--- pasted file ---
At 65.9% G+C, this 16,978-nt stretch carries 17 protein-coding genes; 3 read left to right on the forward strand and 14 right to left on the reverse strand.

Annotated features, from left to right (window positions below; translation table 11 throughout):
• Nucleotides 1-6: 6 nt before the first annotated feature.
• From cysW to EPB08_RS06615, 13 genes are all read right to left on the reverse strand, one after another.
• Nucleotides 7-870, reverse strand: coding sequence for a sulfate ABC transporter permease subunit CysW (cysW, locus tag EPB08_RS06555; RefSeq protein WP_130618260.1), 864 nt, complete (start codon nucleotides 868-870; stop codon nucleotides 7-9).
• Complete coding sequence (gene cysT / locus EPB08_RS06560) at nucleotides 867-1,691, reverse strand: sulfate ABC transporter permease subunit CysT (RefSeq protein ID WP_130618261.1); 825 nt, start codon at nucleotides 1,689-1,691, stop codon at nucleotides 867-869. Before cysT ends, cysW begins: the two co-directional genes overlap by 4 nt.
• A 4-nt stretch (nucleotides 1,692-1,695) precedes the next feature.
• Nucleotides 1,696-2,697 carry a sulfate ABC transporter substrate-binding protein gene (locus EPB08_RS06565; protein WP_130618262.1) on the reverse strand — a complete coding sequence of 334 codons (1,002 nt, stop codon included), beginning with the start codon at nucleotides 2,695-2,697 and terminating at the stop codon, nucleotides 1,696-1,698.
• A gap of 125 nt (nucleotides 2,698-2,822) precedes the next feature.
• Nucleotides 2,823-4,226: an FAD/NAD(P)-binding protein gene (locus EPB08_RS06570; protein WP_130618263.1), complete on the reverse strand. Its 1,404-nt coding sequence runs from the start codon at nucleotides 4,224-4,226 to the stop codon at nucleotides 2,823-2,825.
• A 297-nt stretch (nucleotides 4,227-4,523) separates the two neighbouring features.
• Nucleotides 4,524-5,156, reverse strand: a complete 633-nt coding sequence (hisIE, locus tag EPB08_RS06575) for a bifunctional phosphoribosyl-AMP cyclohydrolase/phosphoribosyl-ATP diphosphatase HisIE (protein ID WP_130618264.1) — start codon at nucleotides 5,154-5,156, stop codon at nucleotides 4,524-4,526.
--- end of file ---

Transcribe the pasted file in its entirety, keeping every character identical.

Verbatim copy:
At 65.9% G+C, this 16,978-nt stretch carries 17 protein-coding genes; 3 read left to right on the forward strand and 14 right to left on the reverse strand.

Annotated features, from left to right (window positions below; translation table 11 throughout):
• Nucleotides 1-6: 6 nt before the first annotated feature.
• From cysW to EPB08_RS06615, 13 genes are all read right to left on the reverse strand, one after another.
• Nucleotides 7-870, reverse strand: coding sequence for a sulfate ABC transporter permease subunit CysW (cysW, locus tag EPB08_RS06555; RefSeq protein WP_130618260.1), 864 nt, complete (start codon nucleotides 868-870; stop codon nucleotides 7-9).
• Complete coding sequence (gene cysT / locus EPB08_RS06560) at nucleotides 867-1,691, reverse strand: sulfate ABC transporter permease subunit CysT (RefSeq protein ID WP_130618261.1); 825 nt, start codon at nucleotides 1,689-1,691, stop codon at nucleotides 867-869. Before cysT ends, cysW begins: the two co-directional genes overlap by 4 nt.
• A 4-nt stretch (nucleotides 1,692-1,695) precedes the next feature.
• Nucleotides 1,696-2,697 carry a sulfate ABC transporter substrate-binding protein gene (locus EPB08_RS06565; protein WP_130618262.1) on the reverse strand — a complete coding sequence of 334 codons (1,002 nt, stop codon included), beginning with the start codon at nucleotides 2,695-2,697 and terminating at the stop codon, nucleotides 1,696-1,698.
• A gap of 125 nt (nucleotides 2,698-2,822) precedes the next feature.
• Nucleotides 2,823-4,226: an FAD/NAD(P)-binding protein gene (locus EPB08_RS06570; protein WP_130618263.1), complete on the reverse strand. Its 1,404-nt coding sequence runs from the start codon at nucleotides 4,224-4,226 to the stop codon at nucleotides 2,823-2,825.
• A 297-nt stretch (nucleotides 4,227-4,523) separates the two neighbouring features.
• Nucleotides 4,524-5,156, reverse strand: a complete 633-nt coding sequence (hisIE, locus tag EPB08_RS06575) for a bifunctional phosphoribosyl-AMP cyclohydrolase/phosphoribosyl-ATP diphosphatase HisIE (protein ID WP_130618264.1) — start codon at nucleotides 5,154-5,156, stop codon at nucleotides 4,524-4,526.